“One day I was walking from my office to the cafeteria, and I passed the student lounge near the main entrance of Tower (Tower Hall). One of the Art Professors and some of his students were shaving people’s heads in the middle of the lounge, and a large crowd was watching. I just thought, ‘oh God, performance art,’ and kept walking. Didn’t think much of it. I ate lunch and started walking back to my office. When I walked past the same lounge, the crowd was gone, nobody was around, except one person: A maintenance worker—a cleaning woman sweeping up all the hair. No one bothered to watch that.”
Vin went on to comment how too many people within academia are too busy playing smart games designed only to showcase their education, intellect, and creativity to give attention to the plight and predicament of everyday people. While the administrators and board members undermine the purpose and meaning of a liberal arts education, the faculty distract themselves with the pursuit of socially disconnected and hollowly clever personal projects. It should go without saying that at every campus there are faculty members who loudly object to the status quo, and rather than busying themselves with distractions, fully engage in important struggles. The University of St. Francis has many faculty members like this—perhaps even more than most. But, even there, one cannot help but notice the creeping moral indifference that resembles the growing selfishness of American culture.
Rebellion comes in many forms, and in an era of hegemonic greed, omnipresent corruption, and reckless narcissism, it is difficult to determine which kind is more effective—outspoken protest or quiet resistance. Vin’s choice is the latter. He lives in the tradition of Melville’s Bartleby who reacted to the inequality and injustice of the world with total withdrawal, saying “I would prefer not to” whenever anyone—his employer, local authorities, anyone—asked him to do anything ranging from the simplest tasks to the duties of his job. Slavoj Zizek posits that what he calls “Bartleby politics” may be the sanest response to the dictums of a broken and rotted social order. It is not cynicism or obliviousness, but a personal internalization of the inconsistency and injustice of the system in which we inhabit, and an attempt to suspend—even if only for a fleeting moment—the vicious cycle of that self-serving system. “Bartleby politics” is the inspiration, intentional or not, for one of the greatest characters in all of American cinema—The Dude. Jeff Bridges plays Jeffrey “The Dude” Lebowski in the Coen Brothers masterpiece, The Big Lebowski.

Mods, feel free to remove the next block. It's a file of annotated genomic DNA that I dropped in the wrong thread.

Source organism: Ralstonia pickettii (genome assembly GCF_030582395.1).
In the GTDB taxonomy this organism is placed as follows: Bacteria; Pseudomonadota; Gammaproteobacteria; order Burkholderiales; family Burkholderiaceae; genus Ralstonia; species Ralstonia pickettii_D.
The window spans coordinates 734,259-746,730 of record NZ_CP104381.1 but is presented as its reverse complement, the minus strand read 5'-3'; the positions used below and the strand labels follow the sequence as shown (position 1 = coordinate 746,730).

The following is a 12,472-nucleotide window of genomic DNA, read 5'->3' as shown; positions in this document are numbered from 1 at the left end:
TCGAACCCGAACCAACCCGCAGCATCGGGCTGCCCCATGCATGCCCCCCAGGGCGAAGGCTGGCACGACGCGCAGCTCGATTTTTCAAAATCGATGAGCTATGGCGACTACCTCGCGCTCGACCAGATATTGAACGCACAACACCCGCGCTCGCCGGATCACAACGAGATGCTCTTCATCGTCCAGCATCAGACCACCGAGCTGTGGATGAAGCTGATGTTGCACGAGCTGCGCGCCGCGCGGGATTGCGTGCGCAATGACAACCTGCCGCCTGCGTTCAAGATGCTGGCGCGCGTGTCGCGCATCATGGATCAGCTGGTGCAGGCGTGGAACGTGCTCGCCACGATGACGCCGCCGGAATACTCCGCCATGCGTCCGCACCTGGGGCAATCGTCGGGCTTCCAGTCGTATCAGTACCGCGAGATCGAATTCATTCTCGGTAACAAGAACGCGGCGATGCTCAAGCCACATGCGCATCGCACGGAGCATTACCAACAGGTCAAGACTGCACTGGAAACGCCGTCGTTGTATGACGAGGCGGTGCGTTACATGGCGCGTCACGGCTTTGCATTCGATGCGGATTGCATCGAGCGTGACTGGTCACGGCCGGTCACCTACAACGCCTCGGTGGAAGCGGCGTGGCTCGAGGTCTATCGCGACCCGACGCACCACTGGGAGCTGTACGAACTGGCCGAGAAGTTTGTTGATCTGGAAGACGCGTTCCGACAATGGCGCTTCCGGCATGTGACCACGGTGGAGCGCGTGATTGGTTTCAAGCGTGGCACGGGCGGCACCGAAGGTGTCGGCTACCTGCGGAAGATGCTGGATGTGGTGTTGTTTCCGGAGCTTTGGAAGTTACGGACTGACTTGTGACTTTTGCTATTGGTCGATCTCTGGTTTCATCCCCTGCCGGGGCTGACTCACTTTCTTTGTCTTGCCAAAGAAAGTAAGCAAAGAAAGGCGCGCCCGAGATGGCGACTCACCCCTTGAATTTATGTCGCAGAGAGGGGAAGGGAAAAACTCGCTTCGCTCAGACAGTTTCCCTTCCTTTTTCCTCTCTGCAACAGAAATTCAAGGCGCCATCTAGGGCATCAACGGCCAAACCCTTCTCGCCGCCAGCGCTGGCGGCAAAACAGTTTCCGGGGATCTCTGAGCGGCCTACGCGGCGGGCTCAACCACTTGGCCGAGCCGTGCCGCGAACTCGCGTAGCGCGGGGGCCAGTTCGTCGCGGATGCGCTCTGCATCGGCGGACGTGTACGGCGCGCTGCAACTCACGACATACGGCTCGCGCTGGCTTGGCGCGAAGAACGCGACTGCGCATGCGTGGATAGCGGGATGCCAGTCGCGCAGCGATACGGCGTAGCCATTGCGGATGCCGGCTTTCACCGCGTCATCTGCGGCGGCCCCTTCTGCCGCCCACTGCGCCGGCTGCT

The Dude is a happily unemployed, grass smoking, White Russian drinking, hippie bowler living in Los Angeles. He was one of the authors of the “original Port Huron statement” and a former roadie for Metallica, who he claims are a “bunch of assholes.” “The Dude abides” and “take it easy” are his two mottos, which summarize his life philosophy—resistance and withdrawal. His commitment to loafing and quietly exiting from capitalist America is tested when two men break into his apartment and piss on his rug because they believe he is the millionaire Jeffrey Lebowski, whose wife owes money “”all over town, including to the known pornographers.” The film is rewatchable over and over again because it never ceases to be funny, the characters grow increasingly lovable, and because it is the most entertaining examination of the conflict of competing values and clash of cultures that define America and test the validity and limits of Bartleby politics. “All the Dude ever wanted was his rub back,” he says, but the attempt to find a replacement rug takes him on a noir-like investigation into the background of Lebowski—one of the richest and most powerful men of California—the business dealings of Jackie Treehorn—a wealthy political lobbyist who is also a pornographer—and a bizarre band of nihilist gangsters who are wrapped up with Lebowski and Treehorn. In the beginning of the movie, Lebowski screams “the bums will always lose” to The Dude, and by the end of the movie The Dude, with help from his Vietnam veteran friend Walter Sopchek played by John Goodman, reveals that Lebowski is actually the bum. He is broke, barely living off an allowance from his rich, feminist painter daughter, and siphoning money from a fund for underprivileged children the daughter established in his name. Ironically, The Dude makes earth-shattering discoveries by doing as little as possible, thereby demonstrating the subversive nature of Bartleby politics. Only someone with as little connection and little interest in the system of greed, status, and power as The Dude, could so utterly destroy it.